Climate case: Dutch court confirms Urgenda's victory after appeal - URGENDA

Climate case: Dutch court confirms Urgenda's victory after appeal

On 24 June 2015, in an unprecedented ruling, the Dutch government was ordered to take more effective measures to fight against climate change. In a much-anticipated judgement on 9 October 2018, the appeals court confirmed this ruling.

In 2015, a Dutch court ruled in favour of an action by the environmental organisation Urgenda, supported by almost 900 citizens, aiming to force the government to reduce greenhouse gas emissions by at least 25% by 2020 (in comparison to 1990 levels).

The appeal judgement, coming just over three years later, did not leave any room for doubt: climate change must be taken seriously, and governments need to fulfil their responsibilities in this respect.

The appeals court in The Hague did not hesitate to examine the responsibility of the Dutch government vis-à-vis its obligations to protect human rights, more specifically the right to life (article 2 of the ECHR) and the right to respect for one's private and family life (article 8 ECHR). According to the court, as soon as the government is aware of the existence of a real and imminent danger, it must take as many preventative measures as possible to stop these rights being violated.

Based on scientific sources such as IPCC reports, the court concluded that it is necessary to maintain CO2 concentrations below the critical threshold of 450 ppm, namely at 430 ppm. Above this threshold, the danger is real and imminent, and requires concrete preventative measures from the state.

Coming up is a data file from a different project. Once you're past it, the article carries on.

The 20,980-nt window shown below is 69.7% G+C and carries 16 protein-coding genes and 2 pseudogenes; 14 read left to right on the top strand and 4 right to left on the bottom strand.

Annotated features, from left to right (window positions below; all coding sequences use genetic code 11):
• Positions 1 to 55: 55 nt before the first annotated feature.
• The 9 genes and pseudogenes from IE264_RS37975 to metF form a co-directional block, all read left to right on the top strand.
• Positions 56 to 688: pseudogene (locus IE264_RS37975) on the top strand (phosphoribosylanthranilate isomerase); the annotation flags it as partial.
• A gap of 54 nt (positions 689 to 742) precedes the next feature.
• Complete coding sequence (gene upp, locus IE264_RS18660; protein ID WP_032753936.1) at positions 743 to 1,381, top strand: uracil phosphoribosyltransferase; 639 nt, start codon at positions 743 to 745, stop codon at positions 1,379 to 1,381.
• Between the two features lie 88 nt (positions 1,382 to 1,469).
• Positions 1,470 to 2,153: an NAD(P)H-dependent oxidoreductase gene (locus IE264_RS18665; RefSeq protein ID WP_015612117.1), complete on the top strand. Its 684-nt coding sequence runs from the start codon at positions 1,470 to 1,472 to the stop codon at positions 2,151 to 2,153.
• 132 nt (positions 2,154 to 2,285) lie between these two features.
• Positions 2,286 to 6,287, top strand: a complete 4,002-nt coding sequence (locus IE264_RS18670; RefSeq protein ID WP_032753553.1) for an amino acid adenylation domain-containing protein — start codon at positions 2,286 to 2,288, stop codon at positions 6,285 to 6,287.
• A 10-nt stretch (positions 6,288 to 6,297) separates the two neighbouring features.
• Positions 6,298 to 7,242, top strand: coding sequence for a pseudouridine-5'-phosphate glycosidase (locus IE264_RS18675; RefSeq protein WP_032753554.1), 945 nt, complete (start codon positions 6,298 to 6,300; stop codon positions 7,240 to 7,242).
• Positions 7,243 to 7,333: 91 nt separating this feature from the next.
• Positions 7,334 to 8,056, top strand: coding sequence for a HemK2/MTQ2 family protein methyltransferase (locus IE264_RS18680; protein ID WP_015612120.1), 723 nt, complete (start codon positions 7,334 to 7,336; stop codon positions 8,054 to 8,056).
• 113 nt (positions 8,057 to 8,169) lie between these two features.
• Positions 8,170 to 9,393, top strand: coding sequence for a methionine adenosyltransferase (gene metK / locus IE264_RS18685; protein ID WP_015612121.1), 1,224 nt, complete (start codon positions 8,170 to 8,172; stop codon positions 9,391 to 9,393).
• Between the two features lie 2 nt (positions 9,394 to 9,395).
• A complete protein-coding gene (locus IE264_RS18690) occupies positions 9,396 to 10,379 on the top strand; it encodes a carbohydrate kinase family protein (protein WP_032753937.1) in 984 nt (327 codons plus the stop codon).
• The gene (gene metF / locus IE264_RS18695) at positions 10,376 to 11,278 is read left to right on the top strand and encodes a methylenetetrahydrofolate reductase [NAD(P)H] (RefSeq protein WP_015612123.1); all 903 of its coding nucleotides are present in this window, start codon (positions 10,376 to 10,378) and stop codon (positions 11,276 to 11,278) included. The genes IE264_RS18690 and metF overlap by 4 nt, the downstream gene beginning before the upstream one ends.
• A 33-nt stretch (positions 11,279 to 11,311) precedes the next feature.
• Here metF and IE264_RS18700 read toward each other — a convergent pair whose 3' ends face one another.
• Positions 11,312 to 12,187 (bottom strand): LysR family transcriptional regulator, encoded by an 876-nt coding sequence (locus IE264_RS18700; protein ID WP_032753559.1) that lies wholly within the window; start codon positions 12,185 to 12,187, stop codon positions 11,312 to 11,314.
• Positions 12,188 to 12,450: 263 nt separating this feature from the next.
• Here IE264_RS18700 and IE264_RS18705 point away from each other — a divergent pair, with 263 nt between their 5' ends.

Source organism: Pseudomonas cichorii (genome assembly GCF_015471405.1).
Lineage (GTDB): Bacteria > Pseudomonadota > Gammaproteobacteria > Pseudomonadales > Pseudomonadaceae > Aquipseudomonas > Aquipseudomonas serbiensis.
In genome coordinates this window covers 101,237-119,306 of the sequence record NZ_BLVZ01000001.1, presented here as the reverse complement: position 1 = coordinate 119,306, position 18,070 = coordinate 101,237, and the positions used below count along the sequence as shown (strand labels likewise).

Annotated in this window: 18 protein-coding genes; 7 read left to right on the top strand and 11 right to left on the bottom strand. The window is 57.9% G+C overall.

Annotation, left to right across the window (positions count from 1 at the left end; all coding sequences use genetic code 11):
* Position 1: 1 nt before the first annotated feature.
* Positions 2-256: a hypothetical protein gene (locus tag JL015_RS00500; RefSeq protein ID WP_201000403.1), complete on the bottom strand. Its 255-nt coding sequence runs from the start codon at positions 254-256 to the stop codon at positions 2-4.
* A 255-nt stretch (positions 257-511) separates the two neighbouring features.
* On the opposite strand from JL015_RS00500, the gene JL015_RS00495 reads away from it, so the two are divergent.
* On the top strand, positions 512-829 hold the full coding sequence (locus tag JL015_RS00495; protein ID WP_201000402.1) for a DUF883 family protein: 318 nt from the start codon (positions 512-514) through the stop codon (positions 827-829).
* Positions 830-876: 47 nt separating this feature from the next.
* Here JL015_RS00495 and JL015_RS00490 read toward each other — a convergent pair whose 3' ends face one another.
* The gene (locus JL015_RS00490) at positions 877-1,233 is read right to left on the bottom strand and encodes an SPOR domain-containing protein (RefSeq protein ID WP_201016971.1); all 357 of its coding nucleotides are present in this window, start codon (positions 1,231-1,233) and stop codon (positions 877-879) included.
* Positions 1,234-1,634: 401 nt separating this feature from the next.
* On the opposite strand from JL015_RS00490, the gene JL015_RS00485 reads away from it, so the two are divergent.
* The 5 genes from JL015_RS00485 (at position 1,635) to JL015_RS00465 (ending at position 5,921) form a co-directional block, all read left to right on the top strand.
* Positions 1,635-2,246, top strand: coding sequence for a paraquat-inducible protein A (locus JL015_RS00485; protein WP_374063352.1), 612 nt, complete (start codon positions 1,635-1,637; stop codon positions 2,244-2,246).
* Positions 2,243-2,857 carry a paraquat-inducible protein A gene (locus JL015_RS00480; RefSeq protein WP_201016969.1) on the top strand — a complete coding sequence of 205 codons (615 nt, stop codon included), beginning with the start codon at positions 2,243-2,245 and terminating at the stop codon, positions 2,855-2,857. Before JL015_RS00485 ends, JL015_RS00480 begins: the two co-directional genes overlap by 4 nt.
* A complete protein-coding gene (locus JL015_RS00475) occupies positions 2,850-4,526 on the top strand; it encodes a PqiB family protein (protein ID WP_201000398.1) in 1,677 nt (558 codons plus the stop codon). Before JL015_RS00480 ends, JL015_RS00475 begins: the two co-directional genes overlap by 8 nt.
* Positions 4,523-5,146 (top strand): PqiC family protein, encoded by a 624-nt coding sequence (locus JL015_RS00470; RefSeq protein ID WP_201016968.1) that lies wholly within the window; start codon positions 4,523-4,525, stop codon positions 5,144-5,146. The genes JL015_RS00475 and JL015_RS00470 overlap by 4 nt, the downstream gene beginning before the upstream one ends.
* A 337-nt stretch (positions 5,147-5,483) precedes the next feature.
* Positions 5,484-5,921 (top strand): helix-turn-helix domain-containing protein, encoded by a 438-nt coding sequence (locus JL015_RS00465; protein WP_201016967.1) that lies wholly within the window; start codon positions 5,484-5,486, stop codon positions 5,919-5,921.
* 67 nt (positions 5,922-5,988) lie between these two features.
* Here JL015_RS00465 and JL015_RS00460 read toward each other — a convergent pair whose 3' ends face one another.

The court dismissed a number of points made by the state that are traditionally debated in matters of climate justice:

  • It is in the interests of the organisation Urgenda to take action to protect the rights of the current generation because in its lifetime it will be subjected to the adverse effects of climate change.
  • The government cannot hide behind other European obligations, notably those related to the emission trading scheme.
  • In accordance with the precautionary principle sanctioned by international environmental law, the possible uncertainties around climate change cannot be used as a pretext for inaction.
  • Another hobbyhorse: the causal link. The court repeated that in the case being looked at, which aimed to put an injunction on the government, the fact that there is a real and imminent danger, and measures need to be taken to counter this, are sufficient.
  • The court rejected the argument that climate change is a global problem that cannot be resolved at the level of individual states. Accepting such an argument would in effect allow all states to not act, as they could claim that other states are not acting either.
  • Regarding the particularly short timeframe within which the government needs to act to achieve the indicated objective, the court noted that in 2011 the government itself set a target of reducing emissions by 30%, thus proving it was already aware of the climate emergency. The Netherlands has profited from burning fossil fuels for a long time, and remains one of the highest contributors to emissions. So, it needs to take responsibility to address this.
  • Finally, on the question of the separation of powers, the court unambiguously indicated that its decision only ties the government to the outcome, that is to say the objective to reduce emissions by at least 25%. The authorities maintain full freedom in terms of the measures they take to achieve this objective.

In resolute language, the appeals court in The Hague confirmed that, from now on, citizens can hold their governments responsible for inaction in the fight against climate change. Without doubt, this historic judgement paves the way for numerous similar climate cases across Europe.

Photo: URGENDA

Linli  Pan - Van de Meulebroeke

By Linli Pan - Van de Meulebroeke

Published on

Associated areas of specialisation